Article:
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Archive for the ‘Key to Camping’ Category

dr-seuss-clipart-dr_seussI’ve been writing this blog since January 2011 and it started as a way for our little group to keep track of the things we do year to year. We consult the blog often and walk the line between repeating the same things because they worked and introducing new things because they sound fun.

Camp is in a couple of weeks and we’re getting out of our comfort zone by introducing a THEME! I know that many of you already do themes, but we don’t. Our goal is to get our city kids out into the woods for walks, camp skills, and play time. A theme over and above that has been beyond our brains to accomplish and a packed schedule is too stressful.

But this year’s camp is over the April Fool’s day weekend and the element of silly that that brings is undeniable.

We’re going to go with the Dr. Seuss theme and now I’m looking at things like Girl Guide themed Mad Libs, and how to make Blue Spaghetti for Who Hash and Roast Beast Balls.

Oh my goodness…what have we done?

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There are lots of different names for this thing … ditty bag, dippy bag, dish bag, mess kit, dilly bag … it goes on and on. For us it is called a ditty bag and it is for dishes at camp.

  • The bag should be a cloth or net bag (or small reusable fabric grocery bag) with a drawstring or handle to hang it up with. Not too big – about the size of a folded tea towel like mine in the photo (any bigger and it drags on the floor). No plastic grocery bags – they keep the water in.
  • Inside you’ll put MARKED dishes and cutlery. Put the camper’s name on everything with labels, nail polish, sharpie markers, tape, or whatever you can do to make your stuff identifiable.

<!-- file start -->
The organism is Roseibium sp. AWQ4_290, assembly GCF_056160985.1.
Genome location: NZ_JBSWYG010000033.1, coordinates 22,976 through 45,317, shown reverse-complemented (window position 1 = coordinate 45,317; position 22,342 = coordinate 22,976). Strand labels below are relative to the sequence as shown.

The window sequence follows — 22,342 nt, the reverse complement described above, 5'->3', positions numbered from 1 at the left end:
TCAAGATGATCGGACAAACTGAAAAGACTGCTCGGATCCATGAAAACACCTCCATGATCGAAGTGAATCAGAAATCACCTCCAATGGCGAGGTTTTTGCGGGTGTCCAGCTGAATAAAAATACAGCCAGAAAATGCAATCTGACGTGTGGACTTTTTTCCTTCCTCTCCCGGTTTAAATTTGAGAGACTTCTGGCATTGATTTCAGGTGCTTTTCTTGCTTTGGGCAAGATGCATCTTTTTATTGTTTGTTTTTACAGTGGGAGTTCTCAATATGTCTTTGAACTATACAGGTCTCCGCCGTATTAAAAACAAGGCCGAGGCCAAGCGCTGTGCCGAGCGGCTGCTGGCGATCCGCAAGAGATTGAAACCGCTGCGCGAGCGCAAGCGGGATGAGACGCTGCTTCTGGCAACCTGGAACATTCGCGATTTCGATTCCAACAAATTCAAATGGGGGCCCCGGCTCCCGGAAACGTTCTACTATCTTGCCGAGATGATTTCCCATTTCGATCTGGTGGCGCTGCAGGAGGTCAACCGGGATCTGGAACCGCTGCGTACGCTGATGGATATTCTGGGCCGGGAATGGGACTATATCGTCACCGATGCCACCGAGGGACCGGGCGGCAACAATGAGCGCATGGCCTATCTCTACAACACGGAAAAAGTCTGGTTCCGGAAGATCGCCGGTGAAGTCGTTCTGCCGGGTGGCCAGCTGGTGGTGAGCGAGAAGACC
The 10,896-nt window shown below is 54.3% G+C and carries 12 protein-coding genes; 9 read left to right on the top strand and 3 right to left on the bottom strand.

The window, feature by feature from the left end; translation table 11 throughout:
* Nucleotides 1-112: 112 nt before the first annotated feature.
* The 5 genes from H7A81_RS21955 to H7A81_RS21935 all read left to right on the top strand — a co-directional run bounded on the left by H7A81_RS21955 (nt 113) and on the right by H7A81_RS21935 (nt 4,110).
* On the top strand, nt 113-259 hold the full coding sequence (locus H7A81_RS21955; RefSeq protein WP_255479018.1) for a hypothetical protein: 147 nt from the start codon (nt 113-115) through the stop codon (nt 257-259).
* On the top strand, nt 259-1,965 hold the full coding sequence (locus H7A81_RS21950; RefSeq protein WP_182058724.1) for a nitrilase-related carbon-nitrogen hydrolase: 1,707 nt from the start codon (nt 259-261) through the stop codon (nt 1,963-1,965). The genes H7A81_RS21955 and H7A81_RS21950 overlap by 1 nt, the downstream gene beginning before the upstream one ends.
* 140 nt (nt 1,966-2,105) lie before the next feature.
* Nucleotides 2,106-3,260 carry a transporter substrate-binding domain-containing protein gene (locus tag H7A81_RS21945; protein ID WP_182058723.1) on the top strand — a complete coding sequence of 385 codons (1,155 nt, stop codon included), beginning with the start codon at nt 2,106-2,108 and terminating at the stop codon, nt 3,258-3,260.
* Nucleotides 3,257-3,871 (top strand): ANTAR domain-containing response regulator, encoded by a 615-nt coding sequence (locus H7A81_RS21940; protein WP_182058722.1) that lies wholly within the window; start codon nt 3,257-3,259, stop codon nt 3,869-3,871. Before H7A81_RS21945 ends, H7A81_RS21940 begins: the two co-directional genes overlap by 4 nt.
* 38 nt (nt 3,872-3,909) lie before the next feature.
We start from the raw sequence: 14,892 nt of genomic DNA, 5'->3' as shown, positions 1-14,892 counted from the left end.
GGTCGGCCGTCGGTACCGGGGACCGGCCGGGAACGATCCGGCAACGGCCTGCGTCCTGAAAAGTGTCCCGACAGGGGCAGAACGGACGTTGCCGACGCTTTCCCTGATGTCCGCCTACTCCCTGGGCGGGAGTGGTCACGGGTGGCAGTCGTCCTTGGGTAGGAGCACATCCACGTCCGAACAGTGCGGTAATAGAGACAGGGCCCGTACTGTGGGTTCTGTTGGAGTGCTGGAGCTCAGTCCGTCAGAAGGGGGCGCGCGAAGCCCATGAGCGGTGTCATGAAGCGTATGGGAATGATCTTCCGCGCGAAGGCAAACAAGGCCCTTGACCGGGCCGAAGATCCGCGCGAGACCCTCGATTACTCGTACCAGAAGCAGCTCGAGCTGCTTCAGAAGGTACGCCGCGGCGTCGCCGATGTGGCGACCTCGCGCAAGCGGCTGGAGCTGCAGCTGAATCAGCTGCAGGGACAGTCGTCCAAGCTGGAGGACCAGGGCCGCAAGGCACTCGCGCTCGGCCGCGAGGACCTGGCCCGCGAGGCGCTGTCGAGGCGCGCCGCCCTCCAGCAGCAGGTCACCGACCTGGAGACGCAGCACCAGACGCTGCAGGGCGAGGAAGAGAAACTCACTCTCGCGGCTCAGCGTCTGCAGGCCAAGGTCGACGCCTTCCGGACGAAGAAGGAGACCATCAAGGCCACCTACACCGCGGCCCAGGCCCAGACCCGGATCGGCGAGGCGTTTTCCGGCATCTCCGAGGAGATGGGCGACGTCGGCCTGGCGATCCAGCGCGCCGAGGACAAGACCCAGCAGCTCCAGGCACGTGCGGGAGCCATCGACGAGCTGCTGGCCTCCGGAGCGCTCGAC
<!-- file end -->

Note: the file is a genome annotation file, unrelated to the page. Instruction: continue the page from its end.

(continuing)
• Dishes and cutlery should be plastic or metal. No glass please.
  • At camp, your camper will loop the drawstring over her arm, wash her dishes, then put the wet dishes in the bag to drip dry. We use a bit of bleach in the dishwater… the bag might fade or get some bleach blotches.

BrownOwlDittyBag

 

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Our unit is going camping soon and as part of the communications home to parents I found myself creating this illustrated explanation of how WE (the 119th Ottawa Brownies) would like bags to be waterproofed. I emphasize the WE part… other units may (almost certainly) have other instructions and ways of doing things.

Setting the stage: This is a residential camp (in a heated building) with bunks and mattresses provided. We want bags to be waterproofed so that they make it from the parking lot to the building (500 meters) on the way in, and so that they can be placed outside in whatever the weather to wait for parents on the way out of camp while we close the building on Sunday.

NOTES

  • All items must be marked with the Camper’s name.
  • Make sure your camper packs her own stuff. One of the first things we do at camp is to say “please find your flashlight”. Girls who packed their own bags will know where to find it. Also, girls should be able to identify their own stuff too.
  • We allow clear recycling bags for waterproofing. Anything we can’t see through might be mistaken for garbage and you don’t want that.
  • Soft sided bags are important – we need things to be able to fit (squish) underneath a bunk. No hard sided suitcases or laundry baskets please.
  • In Girl Guides (and older years) girls may be asked to prepare a tarped rolled bedroll. This is too much for our residential Brownie camp. We’d prefer to spend the time outside playing over rolling up 20 bedrolls on Sunday.

Option One – Big Zip Bags.  I like this for my bedroll. 

BrownOwlWPBedroll BrownOwlWPBedroll2

Option Two – Line a Duffle Bag with a clear plastic bag. Put the clothes in the clear bag and make sure it is sealed tight. Zip the duffle bag over top. The outer bag may get a little wet, but the stuff inside will be nice and dry.

BrownOwlWPBag

Option Three – Dry Bag – only if you have one. They’re about $20-$40 per bag – Available at Canadian tire and other camping stores.

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And there you go. Preparing to go to camp shouldn’t be expensive. Just ask questions, see what you can sub in or borrow, and do your best. Wishing you a dry camp.  =)